Sunny, hazy, low to moderate winds and a high of 23C for today. Currently we have clear skies with haze from the forest fires in Northern Manitoba, a temperature of 11C and our winds are calm but will increase to 12 km/h by the afternoon.
Our FIRE DANGER continues to be in the HIGH TO VERY HIGH. We also have a SPECIAL AIR QUALITY statement and a MARINE WIND WARNING for our area.
HAVE A GREAT WEDNESDAY!!
4:34 AM CDT Wednesday 30 August 2017
Special air quality statement in effect for:
- Grand Rapids and Easterville
- Waterhen Meadow Portage and Skownan
Elevated pollution levels are expected or occurring.
Much of central Manitoba will see reduced visibilities and extremely poor air quality at times for another day as forest fire smoke continues to drift over the region.
Later this morning, easterly winds will begin to direct fresh smoke from large fires in Saskatchewan away from the area. However, smoke already in place may be slow to clear, and additional smoke plumes from another large fire northwest of Island Lake will continue to drift over the area today. Tonight, winds across central Manitoba will turn southeasterly and begin to direct smoke into northern Manitoba.
Due to the smoky conditions, individuals living in or travelling to the above noted areas are advised to be aware of potential health concerns that can be associated with current air conditions. In these current conditions, even healthy individuals may experience sore eyes, tears, coughing and a runny nose.
In areas affected by smoke from wildland fires, Manitobans are encouraged to:
– limit outdoor activity and/or strenuous physical activity; if breathing becomes difficult or uncomfortable, stop or reduce the activity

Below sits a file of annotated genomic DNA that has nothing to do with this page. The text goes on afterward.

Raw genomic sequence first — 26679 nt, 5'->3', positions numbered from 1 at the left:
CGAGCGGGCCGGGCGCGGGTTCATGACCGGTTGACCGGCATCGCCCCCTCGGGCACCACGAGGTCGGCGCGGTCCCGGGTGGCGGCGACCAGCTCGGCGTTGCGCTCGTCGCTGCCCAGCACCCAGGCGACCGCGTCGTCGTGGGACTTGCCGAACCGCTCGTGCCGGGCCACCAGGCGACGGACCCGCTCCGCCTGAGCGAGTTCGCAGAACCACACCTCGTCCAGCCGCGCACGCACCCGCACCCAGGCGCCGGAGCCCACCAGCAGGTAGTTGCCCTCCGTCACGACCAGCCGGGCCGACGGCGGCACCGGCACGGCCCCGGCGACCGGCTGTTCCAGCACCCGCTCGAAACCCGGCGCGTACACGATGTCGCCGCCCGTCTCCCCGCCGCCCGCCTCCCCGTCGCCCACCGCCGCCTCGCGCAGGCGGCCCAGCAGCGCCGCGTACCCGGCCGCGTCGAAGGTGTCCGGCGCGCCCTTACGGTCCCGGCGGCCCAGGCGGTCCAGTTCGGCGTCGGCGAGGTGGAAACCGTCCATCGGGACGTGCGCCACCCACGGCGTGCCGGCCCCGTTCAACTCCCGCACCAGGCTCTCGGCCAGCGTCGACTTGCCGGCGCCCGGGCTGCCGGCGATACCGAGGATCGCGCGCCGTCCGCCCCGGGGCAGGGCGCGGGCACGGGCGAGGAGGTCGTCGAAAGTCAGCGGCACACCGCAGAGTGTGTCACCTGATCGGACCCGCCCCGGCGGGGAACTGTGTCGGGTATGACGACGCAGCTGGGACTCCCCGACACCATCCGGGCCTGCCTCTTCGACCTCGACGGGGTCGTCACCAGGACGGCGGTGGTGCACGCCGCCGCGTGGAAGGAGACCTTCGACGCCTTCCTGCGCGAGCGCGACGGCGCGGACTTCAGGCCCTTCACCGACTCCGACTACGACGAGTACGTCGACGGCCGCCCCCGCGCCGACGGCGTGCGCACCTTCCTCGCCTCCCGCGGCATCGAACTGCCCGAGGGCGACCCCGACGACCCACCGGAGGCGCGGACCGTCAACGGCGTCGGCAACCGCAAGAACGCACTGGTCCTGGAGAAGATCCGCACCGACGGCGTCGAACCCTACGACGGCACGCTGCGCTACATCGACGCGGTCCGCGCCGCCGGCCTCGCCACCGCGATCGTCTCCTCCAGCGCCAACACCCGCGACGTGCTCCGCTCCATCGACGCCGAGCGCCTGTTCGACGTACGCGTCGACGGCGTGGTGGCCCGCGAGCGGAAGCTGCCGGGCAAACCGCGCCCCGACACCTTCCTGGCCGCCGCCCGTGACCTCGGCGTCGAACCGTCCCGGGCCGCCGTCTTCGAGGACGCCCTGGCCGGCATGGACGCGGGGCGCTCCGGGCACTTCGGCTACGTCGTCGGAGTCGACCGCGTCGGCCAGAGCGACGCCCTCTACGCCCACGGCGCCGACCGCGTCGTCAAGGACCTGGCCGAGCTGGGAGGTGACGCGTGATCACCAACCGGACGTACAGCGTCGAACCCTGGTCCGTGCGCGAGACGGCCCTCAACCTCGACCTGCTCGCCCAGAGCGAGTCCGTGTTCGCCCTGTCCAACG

– reduce exposure to smoke by staying indoors or moving to areas with cleaner air, as conditions can vary dramatically by area
– turn off furnaces and air-conditioning units that may draw smoke indoors
– keep indoor air cleaner by avoiding smoking or burning other materials
People at higher risk include young children, the elderly, pregnant women and people with heart or lung conditions (particularly asthma), and therefore should avoid as much exposure to smoke as possible.
Manitobans with health questions or concerns can contact their health-care provider or call Health Links – Info Santé at 204-788-8200 or toll-free at 1-888-315-9257. More information on the health effects of smoke is available at www.gov.mb.ca/health/publichealth/environmentalhealth/smoke.html
Visit www.airhealth.ca for information on how to reduce your health risk and your personal contribution to pollution levels, as well as for current and forecast AQHI values.
Please continue to monitor alerts and forecasts issued by Environment Canada.
Issued by Environment Canada and Manitoba Health
Issued 03:00 AM CDT 30 August 2017
Today Tonight and Thursday. Strong wind warning in effect. Wind northeast 10 knots becoming light early this afternoon then increasing to south 15 late this evening. Wind increasing to south 20 Thursday morning then diminishing to south 15 Thursday evening.
Panoramic Eclipse Composite with Star Trails
Image Credit & Copyright: Stephane Vetter (Nuits sacrees, TWAN) Explanation:
What was happening in the sky during last week’s total solar eclipse? This featured little-planet
, double time-lapse, digitally-fused composite captured celestial action during both night and day from a single location. In this 360×180 panorama
, north and south are at the image bottom and top, while east and west are at the left and right edges, respectively. During four hours the night before the eclipse, star trails
were captured circling the north celestial pole
(bottom) as the Earth
spun. During the day of the total eclipse, the Sun
was captured every fifteen minutes from sunrise to sunset (top), sometimes in partial eclipse. All of these images were then digitally merged onto a single image taken exactly during the total solar eclipse
. Then, the Sun’s bright corona
could be seen flaring around the dark new Moon
(upper left), while Venus
simultaneously became easily visible (top). The tree in the middle, below the camera, is a Douglas fir
. The images were taken with care and planning
at Magone Lake
Total Eclipse 2017: More memorable images — please “Like” your favorites.
Tomorrow’s picture: open space